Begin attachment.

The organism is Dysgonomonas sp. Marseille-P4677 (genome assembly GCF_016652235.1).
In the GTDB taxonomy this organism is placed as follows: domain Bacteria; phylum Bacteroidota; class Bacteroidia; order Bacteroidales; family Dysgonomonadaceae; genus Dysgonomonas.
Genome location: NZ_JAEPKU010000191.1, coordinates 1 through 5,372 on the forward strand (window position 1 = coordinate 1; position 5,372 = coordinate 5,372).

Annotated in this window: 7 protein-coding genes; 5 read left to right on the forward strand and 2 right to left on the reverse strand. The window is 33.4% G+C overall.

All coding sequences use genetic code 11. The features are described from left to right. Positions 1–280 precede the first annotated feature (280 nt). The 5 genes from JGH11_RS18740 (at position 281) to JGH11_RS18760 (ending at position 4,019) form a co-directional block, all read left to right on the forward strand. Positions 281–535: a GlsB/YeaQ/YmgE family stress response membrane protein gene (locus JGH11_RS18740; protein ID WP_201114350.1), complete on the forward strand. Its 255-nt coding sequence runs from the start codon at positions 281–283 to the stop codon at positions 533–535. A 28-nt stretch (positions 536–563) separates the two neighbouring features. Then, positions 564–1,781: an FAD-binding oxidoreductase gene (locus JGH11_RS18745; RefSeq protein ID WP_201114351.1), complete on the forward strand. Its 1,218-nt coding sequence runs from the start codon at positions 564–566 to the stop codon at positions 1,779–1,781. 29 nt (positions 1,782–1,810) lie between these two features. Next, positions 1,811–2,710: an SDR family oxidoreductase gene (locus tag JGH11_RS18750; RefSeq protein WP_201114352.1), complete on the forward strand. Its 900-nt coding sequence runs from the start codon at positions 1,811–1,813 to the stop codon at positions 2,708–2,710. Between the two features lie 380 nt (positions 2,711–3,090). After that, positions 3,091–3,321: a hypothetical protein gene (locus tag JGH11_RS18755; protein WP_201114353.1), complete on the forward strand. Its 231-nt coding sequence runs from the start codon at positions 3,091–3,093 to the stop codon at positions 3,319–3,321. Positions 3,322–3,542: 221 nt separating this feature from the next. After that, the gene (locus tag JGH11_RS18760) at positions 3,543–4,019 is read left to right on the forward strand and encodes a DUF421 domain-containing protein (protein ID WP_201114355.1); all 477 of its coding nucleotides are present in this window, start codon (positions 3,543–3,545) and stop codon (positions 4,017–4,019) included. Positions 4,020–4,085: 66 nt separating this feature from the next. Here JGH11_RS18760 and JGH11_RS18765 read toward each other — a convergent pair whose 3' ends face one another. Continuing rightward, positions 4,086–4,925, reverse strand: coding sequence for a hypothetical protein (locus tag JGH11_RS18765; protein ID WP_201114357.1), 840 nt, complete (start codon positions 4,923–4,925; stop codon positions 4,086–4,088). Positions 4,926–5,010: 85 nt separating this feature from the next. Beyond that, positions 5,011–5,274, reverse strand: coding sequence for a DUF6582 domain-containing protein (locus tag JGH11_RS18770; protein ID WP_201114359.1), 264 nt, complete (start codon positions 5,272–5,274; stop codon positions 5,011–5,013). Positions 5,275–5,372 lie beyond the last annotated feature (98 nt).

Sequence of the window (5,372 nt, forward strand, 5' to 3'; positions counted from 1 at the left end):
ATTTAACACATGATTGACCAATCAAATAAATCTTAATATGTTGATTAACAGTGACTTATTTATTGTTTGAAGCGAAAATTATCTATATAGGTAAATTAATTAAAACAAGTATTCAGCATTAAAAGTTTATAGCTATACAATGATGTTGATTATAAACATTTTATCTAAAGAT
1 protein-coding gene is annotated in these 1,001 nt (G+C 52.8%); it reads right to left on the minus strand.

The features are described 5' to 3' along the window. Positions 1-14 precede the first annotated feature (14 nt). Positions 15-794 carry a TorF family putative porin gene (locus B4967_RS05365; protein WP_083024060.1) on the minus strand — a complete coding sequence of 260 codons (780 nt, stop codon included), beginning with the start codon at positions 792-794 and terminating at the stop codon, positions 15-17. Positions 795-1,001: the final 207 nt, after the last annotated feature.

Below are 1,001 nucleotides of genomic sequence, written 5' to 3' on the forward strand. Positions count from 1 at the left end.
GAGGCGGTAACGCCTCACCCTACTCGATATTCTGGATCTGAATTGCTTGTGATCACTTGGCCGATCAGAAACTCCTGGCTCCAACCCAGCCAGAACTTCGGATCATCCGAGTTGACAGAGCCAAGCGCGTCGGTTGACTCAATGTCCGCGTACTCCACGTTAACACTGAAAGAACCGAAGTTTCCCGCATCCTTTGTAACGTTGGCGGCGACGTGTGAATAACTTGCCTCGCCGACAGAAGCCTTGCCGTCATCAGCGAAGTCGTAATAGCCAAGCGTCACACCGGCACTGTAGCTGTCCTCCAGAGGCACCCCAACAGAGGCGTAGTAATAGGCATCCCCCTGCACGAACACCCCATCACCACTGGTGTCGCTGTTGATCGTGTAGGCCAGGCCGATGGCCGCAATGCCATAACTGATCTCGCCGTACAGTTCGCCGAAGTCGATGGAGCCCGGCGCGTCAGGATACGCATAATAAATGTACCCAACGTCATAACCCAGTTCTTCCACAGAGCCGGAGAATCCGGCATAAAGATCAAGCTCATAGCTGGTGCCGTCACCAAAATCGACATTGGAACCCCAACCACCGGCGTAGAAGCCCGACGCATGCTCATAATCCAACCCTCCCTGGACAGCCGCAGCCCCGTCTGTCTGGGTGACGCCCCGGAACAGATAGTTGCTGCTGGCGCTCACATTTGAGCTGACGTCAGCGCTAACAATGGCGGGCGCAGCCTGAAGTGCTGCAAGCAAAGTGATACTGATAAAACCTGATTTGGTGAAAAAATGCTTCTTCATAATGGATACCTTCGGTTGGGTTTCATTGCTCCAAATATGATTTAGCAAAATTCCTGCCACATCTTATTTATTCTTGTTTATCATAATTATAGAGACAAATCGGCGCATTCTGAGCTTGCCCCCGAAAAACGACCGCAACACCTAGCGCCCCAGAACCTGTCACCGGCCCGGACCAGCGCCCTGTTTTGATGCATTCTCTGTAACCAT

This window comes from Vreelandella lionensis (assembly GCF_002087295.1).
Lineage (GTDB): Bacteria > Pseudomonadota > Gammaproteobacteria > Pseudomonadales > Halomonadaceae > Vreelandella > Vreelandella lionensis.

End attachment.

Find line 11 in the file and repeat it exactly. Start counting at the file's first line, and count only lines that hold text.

GAGGCGGTAACGCCTCACCCTACTCGATATTCTGGATCTGAATTGCTTGTGATCACTTGGCCGATCAGAAACTCCTGGCTCCAACCCAGCCAGAACTTCGGATCATCCGAGTTGACAGAGCCAAGCGCGTCGGTTGACTCAATGTCCGCGTACTCCACGTTAACACTGAAAGAACCGAAGTTTCCCGCATCCTTTGTAACGTTGGCGGCGACGTGTGAATAACTTGCCTCGCCGACAGAAGCCTTGCCGTCATCAGCGAAGTCGTAATAGCCAAGCGTCACACCGGCACTGTAGCTGTCCTCCAGAGGCACCCCAACAGAGGCGTAGTAATAGGCATCCCCCTGCACGAACACCCCATCACCACTGGTGTCGCTGTTGATCGTGTAGGCCAGGCCGATGGCCGCAATGCCATAACTGATCTCGCCGTACAGTTCGCCGAAGTCGATGGAGCCCGGCGCGTCAGGATACGCATAATAAATGTACCCAACGTCATAACCCAGTTCTTCCACAGAGCCGGAGAATCCGGCATAAAGATCAAGCTCATAGCTGGTGCCGTCACCAAAATCGACATTGGAACCCCAACCACCGGCGTAGAAGCCCGACGCATGCTCATAATCCAACCCTCCCTGGACAGCCGCAGCCCCGTCTGTCTGGGTGACGCCCCGGAACAGATAGTTGCTGCTGGCGCTCACATTTGAGCTGACGTCAGCGCTAACAATGGCGGGCGCAGCCTGAAGTGCTGCAAGCAAAGTGATACTGATAAAACCTGATTTGGTGAAAAAATGCTTCTTCATAATGGATACCTTCGGTTGGGTTTCATTGCTCCAAATATGATTTAGCAAAATTCCTGCCACATCTTATTTATTCTTGTTTATCATAATTATAGAGACAAATCGGCGCATTCTGAGCTTGCCCCCGAAAAACGACCGCAACACCTAGCGCCCCAGAACCTGTCACCGGCCCGGACCAGCGCCCTGTTTTGATGCATTCTCTGTAACCAT